New bus drivers won't hit the road until June
Multiple challenges facing OC Transpo's driver shortage problem
The 100 new bus drivers that OC Transpo was hoping would be on the road by early 2020 won't all be trained up until June, the city's general manager of transportation services said Wednesday.
That's because there aren't enough trainers available to prepare the new recruits sooner, John Manconi told the city's transit commission.
Instead, 23 drivers will be trained every 36 days, with the first session beginning Monday. That first batch of new drivers should be on the roads in February.
The slower-than-anticipated training of new drivers is the latest challenge for the bus system that sees more than 100 trips cancelled on an average day. While the LRT has become more reliable in the recent weeks, the bus service has not.
'Not good enough'
As Coun. Carol Anne Meehan pointed out, the current driver shortage had led to 52 trip cancellations by 8 a.m. Wednesday.
"It's not good enough," Manconi said of the bus service. "The system is still not stable."
Although drivers can sign up for as much overtime as they want — within safety guidelines — they are "exhausted," Manconi said.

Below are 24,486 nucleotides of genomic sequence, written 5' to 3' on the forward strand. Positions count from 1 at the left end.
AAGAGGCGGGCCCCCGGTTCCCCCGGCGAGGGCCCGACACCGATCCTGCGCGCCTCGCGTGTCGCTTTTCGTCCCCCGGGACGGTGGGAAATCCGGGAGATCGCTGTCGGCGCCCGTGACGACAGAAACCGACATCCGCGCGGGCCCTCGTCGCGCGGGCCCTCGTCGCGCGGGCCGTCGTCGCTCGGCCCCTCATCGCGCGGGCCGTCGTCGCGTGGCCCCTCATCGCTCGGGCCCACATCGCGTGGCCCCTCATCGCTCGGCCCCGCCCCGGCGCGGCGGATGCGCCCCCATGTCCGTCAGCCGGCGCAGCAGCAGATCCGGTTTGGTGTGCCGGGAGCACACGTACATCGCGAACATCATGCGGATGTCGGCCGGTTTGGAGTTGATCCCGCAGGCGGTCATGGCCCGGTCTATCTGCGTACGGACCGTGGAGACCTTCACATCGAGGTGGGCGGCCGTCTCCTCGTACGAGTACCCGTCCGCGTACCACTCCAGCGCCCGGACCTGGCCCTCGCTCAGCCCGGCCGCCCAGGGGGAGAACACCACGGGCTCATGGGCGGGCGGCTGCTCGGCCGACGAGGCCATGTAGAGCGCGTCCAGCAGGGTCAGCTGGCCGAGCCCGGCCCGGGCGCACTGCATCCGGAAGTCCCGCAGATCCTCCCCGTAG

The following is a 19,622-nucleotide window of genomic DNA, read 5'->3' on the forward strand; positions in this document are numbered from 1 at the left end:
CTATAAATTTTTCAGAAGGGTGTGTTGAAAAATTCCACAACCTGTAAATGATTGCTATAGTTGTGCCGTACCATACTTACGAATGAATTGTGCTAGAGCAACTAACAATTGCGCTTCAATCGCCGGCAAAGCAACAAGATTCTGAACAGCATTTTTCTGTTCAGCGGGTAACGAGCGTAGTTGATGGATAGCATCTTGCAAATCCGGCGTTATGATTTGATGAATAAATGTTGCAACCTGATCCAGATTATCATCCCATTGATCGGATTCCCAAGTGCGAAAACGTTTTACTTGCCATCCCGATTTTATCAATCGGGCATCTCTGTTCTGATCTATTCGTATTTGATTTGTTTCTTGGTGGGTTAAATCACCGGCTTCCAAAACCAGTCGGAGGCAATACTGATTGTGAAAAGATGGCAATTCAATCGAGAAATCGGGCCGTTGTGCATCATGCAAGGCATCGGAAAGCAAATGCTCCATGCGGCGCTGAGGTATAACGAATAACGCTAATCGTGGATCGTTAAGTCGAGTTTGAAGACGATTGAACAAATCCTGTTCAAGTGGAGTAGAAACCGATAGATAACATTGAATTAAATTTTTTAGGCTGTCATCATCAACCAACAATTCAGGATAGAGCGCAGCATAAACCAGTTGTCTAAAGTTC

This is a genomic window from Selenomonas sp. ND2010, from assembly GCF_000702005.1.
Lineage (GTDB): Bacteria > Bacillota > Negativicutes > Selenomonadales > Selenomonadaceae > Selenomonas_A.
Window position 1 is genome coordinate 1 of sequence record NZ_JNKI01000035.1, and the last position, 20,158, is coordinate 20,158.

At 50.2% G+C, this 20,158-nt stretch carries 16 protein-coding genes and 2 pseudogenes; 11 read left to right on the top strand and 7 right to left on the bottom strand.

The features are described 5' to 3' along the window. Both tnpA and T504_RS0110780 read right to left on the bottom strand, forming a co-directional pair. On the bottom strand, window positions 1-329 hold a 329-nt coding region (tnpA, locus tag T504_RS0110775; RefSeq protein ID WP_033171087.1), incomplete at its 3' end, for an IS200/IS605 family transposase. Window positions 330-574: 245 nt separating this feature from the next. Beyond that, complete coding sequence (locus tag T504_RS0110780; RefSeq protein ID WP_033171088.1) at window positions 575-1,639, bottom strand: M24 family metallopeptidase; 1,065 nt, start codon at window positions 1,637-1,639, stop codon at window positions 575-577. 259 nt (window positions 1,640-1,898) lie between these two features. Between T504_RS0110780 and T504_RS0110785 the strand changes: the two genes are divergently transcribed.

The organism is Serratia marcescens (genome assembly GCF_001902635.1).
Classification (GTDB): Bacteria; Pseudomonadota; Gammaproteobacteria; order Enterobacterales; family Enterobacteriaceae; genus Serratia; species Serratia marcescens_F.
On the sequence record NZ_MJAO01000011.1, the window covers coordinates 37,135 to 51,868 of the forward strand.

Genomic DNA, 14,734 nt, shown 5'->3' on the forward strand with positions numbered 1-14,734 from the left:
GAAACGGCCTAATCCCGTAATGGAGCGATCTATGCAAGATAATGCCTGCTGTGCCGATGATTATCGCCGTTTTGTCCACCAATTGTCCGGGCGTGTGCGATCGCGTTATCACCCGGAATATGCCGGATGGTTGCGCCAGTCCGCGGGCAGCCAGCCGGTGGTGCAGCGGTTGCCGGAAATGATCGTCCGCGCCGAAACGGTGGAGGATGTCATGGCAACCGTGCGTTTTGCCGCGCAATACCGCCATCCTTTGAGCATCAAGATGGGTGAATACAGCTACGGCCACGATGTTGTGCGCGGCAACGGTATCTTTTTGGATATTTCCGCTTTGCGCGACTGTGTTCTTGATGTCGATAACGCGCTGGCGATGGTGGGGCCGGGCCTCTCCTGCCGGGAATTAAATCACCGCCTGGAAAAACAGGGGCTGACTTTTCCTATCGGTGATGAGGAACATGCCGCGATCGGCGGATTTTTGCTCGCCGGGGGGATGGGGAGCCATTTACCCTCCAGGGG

"They've been working their entire summer, they've been going multi-year, they're giving up vacations," he told transit commissioners. "It's that time of the year where they want some time with their family."
Cancellations are a particular problem on weekends because there aren't enough drivers to cover those shifts.
New labour laws
The demand for — and on — drivers has only increased since this fall's LRT launch.
OC Transpo is having to staff an additional 60 buses it hadn't planned to: the 40 buses that Mayor Jim Watson added back to the fleet in November, and 20 buses that are kept on standby during the morning and afternoon rush hours as replacements during LRT breakdowns.
As well, unexpected changes to the Canadian Labour Code granted employees of federally regulated organizations an additional three paid and two unpaid days off. Since the rules went into effect on Sept. 1, OC Transpo — which is federally regulated because it travels over a provincial border — has lost 1,400 "person days" from employees exercising their new rights.
These changes will be expensive.
Nearly half of the 161 new positions at OC Transpo planned for 2020 are due to changes to the Canada Labour Code, according to the city, and will cost $2.6 million.
In the meantime, OC Transpo management is employing incentives to try to get existing drivers to work extra hours. The drivers who operate the 20 standby buses are being paid a premium. And OC Transpo is asking drivers to forego vacation in January, February or March in exchange for being paid a two-for-one premium.
It's unclear what that will mean for the city's transit budget next year, which allotted even less money for overtime than in past years. Last week, seven councillors voted against the transit budget because they didn't believe there was enough money being added to transit operations.